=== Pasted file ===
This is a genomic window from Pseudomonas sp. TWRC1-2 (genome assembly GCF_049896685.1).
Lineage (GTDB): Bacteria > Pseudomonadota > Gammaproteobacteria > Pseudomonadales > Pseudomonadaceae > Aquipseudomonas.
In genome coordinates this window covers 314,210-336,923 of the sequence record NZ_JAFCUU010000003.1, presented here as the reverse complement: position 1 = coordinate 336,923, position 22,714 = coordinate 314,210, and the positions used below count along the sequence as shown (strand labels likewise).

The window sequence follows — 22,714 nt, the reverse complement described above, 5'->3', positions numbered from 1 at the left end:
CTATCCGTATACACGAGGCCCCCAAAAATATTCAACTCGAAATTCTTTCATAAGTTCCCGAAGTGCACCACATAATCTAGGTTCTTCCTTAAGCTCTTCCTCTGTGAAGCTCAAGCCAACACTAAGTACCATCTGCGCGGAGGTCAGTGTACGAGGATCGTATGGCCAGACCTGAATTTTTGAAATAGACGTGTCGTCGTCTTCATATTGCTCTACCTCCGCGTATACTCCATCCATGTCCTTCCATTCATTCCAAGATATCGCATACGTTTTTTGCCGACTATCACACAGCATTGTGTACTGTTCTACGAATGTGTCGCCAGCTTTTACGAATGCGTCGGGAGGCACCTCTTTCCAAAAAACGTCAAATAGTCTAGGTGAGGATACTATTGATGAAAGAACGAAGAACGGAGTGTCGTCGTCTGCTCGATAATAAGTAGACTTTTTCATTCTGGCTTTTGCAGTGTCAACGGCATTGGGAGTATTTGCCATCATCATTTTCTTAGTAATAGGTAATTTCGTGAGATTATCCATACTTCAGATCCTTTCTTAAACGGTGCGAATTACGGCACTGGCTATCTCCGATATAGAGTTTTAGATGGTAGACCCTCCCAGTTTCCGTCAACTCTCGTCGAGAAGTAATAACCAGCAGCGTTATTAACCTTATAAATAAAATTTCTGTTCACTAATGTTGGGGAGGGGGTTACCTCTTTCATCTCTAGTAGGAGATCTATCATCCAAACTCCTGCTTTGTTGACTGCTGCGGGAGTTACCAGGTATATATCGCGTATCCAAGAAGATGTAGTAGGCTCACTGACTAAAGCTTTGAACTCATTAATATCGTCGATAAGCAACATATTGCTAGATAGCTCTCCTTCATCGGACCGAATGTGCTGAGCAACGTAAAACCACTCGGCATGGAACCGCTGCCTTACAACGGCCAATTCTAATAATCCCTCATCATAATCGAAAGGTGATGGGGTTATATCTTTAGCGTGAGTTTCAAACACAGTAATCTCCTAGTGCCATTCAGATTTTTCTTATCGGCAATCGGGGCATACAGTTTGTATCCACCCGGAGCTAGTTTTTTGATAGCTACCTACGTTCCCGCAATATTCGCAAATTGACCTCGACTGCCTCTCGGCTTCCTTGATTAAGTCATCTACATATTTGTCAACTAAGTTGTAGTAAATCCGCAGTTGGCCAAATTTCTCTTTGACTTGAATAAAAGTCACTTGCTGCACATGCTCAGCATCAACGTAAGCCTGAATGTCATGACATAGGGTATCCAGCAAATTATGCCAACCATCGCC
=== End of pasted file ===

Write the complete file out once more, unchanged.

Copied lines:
This is a genomic window from Pseudomonas sp. TWRC1-2 (genome assembly GCF_049896685.1).
Lineage (GTDB): Bacteria > Pseudomonadota > Gammaproteobacteria > Pseudomonadales > Pseudomonadaceae > Aquipseudomonas.
In genome coordinates this window covers 314,210-336,923 of the sequence record NZ_JAFCUU010000003.1, presented here as the reverse complement: position 1 = coordinate 336,923, position 22,714 = coordinate 314,210, and the positions used below count along the sequence as shown (strand labels likewise).

The window sequence follows — 22,714 nt, the reverse complement described above, 5'->3', positions numbered from 1 at the left end:
CTATCCGTATACACGAGGCCCCCAAAAATATTCAACTCGAAATTCTTTCATAAGTTCCCGAAGTGCACCACATAATCTAGGTTCTTCCTTAAGCTCTTCCTCTGTGAAGCTCAAGCCAACACTAAGTACCATCTGCGCGGAGGTCAGTGTACGAGGATCGTATGGCCAGACCTGAATTTTTGAAATAGACGTGTCGTCGTCTTCATATTGCTCTACCTCCGCGTATACTCCATCCATGTCCTTCCATTCATTCCAAGATATCGCATACGTTTTTTGCCGACTATCACACAGCATTGTGTACTGTTCTACGAATGTGTCGCCAGCTTTTACGAATGCGTCGGGAGGCACCTCTTTCCAAAAAACGTCAAATAGTCTAGGTGAGGATACTATTGATGAAAGAACGAAGAACGGAGTGTCGTCGTCTGCTCGATAATAAGTAGACTTTTTCATTCTGGCTTTTGCAGTGTCAACGGCATTGGGAGTATTTGCCATCATCATTTTCTTAGTAATAGGTAATTTCGTGAGATTATCCATACTTCAGATCCTTTCTTAAACGGTGCGAATTACGGCACTGGCTATCTCCGATATAGAGTTTTAGATGGTAGACCCTCCCAGTTTCCGTCAACTCTCGTCGAGAAGTAATAACCAGCAGCGTTATTAACCTTATAAATAAAATTTCTGTTCACTAATGTTGGGGAGGGGGTTACCTCTTTCATCTCTAGTAGGAGATCTATCATCCAAACTCCTGCTTTGTTGACTGCTGCGGGAGTTACCAGGTATATATCGCGTATCCAAGAAGATGTAGTAGGCTCACTGACTAAAGCTTTGAACTCATTAATATCGTCGATAAGCAACATATTGCTAGATAGCTCTCCTTCATCGGACCGAATGTGCTGAGCAACGTAAAACCACTCGGCATGGAACCGCTGCCTTACAACGGCCAATTCTAATAATCCCTCATCATAATCGAAAGGTGATGGGGTTATATCTTTAGCGTGAGTTTCAAACACAGTAATCTCCTAGTGCCATTCAGATTTTTCTTATCGGCAATCGGGGCATACAGTTTGTATCCACCCGGAGCTAGTTTTTTGATAGCTACCTACGTTCCCGCAATATTCGCAAATTGACCTCGACTGCCTCTCGGCTTCCTTGATTAAGTCATCTACATATTTGTCAACTAAGTTGTAGTAAATCCGCAGTTGGCCAAATTTCTCTTTGACTTGAATAAAAGTCACTTGCTGCACATGCTCAGCATCAACGTAAGCCTGAATGTCATGACATAGGGTATCCAGCAAATTATGCCAACCATCGCC